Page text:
October 14, 2016. Pope Francis has sent a message to the Prime Minister of Thailand to express his condolences for the death of King Bhumibol Adulyadej. He was 88 years old, and his reign spanned seven decades. Pope Francis said he is "deeply saddened” and he expresses his closeness to the members of the royal family and the Thai people.
Pope Francis

Pope sends 100,000 dollars for Hurricane Matthew victims

October 14, 2016. Through the Pontifical Council "Cor Unum", Pope Francis will send $100,000 to the victims of Hurricane Matthew in Haiti. The money will fund relief efforts in the first stages of recovery after the devastating effects of the hurricane. With this gesture, the pope wants to express his "closeness of spirit and fatherly support” to everyone in the affected area.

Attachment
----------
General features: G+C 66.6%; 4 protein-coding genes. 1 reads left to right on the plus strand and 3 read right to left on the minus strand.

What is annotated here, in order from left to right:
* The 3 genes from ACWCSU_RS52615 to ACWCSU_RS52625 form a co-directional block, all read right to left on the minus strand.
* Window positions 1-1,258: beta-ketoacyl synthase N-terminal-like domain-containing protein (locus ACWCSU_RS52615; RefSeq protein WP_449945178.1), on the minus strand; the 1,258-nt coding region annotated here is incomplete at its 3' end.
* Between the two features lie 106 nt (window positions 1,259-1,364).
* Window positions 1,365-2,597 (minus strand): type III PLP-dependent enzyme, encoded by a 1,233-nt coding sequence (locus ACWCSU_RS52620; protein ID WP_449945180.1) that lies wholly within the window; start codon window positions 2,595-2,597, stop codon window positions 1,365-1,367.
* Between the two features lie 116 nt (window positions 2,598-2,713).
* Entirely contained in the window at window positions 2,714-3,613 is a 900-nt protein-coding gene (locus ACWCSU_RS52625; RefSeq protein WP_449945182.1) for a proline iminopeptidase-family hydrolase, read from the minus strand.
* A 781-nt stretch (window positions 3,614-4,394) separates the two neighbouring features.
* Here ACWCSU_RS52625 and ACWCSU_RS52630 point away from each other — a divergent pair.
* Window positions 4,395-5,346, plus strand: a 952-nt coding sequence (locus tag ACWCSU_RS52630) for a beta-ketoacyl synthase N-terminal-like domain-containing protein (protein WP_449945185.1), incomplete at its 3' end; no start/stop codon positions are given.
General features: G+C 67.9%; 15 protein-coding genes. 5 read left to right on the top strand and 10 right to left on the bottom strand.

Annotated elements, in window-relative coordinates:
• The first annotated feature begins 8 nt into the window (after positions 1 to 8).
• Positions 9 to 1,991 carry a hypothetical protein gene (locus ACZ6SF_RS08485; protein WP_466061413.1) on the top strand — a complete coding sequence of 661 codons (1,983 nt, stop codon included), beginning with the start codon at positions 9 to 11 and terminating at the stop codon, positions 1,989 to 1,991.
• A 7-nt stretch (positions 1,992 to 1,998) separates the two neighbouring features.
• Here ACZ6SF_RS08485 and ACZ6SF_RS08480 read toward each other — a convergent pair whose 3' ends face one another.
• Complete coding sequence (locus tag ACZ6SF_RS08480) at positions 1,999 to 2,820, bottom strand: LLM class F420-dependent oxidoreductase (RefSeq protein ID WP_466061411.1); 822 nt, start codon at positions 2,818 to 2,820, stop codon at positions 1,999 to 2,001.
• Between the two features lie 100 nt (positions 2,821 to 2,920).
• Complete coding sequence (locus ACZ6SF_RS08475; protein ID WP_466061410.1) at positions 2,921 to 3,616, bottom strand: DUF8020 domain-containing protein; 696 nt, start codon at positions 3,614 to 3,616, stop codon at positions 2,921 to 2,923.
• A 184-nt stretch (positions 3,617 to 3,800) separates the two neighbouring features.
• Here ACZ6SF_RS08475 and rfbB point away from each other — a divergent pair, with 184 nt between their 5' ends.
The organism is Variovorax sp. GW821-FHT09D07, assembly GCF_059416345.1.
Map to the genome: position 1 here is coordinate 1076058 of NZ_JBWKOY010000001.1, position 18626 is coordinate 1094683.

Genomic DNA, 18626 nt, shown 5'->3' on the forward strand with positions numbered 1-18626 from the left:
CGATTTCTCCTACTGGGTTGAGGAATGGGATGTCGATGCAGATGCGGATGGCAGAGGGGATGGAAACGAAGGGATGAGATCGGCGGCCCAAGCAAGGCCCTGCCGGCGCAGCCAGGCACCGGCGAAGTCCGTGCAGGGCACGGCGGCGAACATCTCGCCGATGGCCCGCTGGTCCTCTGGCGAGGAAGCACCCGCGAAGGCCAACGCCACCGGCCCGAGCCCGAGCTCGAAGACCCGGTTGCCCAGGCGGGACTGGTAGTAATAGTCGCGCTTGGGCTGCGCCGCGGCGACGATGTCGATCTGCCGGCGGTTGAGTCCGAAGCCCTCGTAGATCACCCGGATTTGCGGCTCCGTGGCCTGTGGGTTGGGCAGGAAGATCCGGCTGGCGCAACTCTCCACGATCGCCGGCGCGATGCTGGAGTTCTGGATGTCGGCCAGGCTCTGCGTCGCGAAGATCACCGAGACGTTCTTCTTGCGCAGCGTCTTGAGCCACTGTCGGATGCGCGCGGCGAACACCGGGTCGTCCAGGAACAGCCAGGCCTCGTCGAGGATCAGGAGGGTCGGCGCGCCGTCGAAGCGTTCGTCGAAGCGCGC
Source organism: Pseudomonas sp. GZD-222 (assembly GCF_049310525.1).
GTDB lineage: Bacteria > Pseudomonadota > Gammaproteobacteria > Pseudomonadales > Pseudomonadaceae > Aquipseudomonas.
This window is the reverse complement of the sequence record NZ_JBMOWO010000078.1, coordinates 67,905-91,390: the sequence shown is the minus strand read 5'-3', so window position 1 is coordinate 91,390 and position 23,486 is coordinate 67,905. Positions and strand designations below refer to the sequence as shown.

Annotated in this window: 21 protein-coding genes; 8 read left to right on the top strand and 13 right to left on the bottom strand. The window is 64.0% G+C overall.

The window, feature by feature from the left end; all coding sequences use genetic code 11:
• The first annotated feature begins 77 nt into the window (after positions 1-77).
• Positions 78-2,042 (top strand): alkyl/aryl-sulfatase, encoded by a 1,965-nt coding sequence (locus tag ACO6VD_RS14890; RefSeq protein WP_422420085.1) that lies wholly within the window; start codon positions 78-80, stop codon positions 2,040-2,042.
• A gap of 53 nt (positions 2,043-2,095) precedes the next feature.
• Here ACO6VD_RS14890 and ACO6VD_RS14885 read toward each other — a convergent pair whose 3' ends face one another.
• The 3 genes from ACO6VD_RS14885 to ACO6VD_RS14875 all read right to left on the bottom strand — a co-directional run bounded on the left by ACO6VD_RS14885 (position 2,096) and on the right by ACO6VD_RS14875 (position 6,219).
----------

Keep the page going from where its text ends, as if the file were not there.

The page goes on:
Pope Francis

Pope authorizes new decrees of heroic virtues for four potential saints

October 11, 2016. Pope Francis authorized the Congregation for the Causes of Saints to promulgate the decree of heroic virtues to four people, who are being investigated by the Church for possible sainthood. The decrees were given to the following "Servants of God:”
Pope Francis

Pope Francis rejects death penalty on Twitter: #NoDeathPenalty

October 10, 2016. The Pope has has given his support via Twitter to the World Day Against the Death Penalty. The following message can be read in each of his nine accounts, in their respective languages: "Punishment should necessarily include hope! #NoDeathPenalty.”
Pope Francis

Pope Francis announces Synod about youth and vocation